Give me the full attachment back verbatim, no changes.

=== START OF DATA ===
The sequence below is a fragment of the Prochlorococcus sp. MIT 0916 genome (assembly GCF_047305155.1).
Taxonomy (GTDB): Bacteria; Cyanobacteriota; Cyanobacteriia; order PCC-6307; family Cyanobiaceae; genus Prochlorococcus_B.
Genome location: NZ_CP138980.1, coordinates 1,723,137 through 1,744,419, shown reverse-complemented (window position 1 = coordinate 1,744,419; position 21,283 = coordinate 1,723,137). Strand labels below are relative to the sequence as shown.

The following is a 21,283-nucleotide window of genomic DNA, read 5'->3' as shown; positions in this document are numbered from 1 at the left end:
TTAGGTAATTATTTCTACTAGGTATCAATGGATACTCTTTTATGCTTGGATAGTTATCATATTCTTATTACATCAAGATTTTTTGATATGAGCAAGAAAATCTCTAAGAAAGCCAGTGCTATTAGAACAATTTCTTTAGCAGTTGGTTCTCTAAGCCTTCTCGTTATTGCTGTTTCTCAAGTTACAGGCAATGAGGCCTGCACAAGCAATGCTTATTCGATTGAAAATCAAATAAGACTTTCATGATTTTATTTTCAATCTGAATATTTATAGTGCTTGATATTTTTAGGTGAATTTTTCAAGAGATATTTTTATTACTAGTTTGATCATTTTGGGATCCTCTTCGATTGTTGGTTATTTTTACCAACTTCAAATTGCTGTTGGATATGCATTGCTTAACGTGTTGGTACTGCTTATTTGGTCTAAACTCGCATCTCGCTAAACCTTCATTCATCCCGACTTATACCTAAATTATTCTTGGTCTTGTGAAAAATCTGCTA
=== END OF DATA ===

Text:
The sequence below is a fragment of the Prochlorococcus sp. MIT 0916 genome (assembly GCF_047305155.1).
Taxonomy (GTDB): Bacteria; Cyanobacteriota; Cyanobacteriia; order PCC-6307; family Cyanobiaceae; genus Prochlorococcus_B.
Genome location: NZ_CP138980.1, coordinates 1,723,137 through 1,744,419, shown reverse-complemented (window position 1 = coordinate 1,744,419; position 21,283 = coordinate 1,723,137). Strand labels below are relative to the sequence as shown.

The following is a 21,283-nucleotide window of genomic DNA, read 5'->3' as shown; positions in this document are numbered from 1 at the left end:
TTAGGTAATTATTTCTACTAGGTATCAATGGATACTCTTTTATGCTTGGATAGTTATCATATTCTTATTACATCAAGATTTTTTGATATGAGCAAGAAAATCTCTAAGAAAGCCAGTGCTATTAGAACAATTTCTTTAGCAGTTGGTTCTCTAAGCCTTCTCGTTATTGCTGTTTCTCAAGTTACAGGCAATGAGGCCTGCACAAGCAATGCTTATTCGATTGAAAATCAAATAAGACTTTCATGATTTTATTTTCAATCTGAATATTTATAGTGCTTGATATTTTTAGGTGAATTTTTCAAGAGATATTTTTATTACTAGTTTGATCATTTTGGGATCCTCTTCGATTGTTGGTTATTTTTACCAACTTCAAATTGCTGTTGGATATGCATTGCTTAACGTGTTGGTACTGCTTATTTGGTCTAAACTCGCATCTCGCTAAACCTTCATTCATCCCGACTTATACCTAAATTATTCTTGGTCTTGTGAAAAATCTGCTA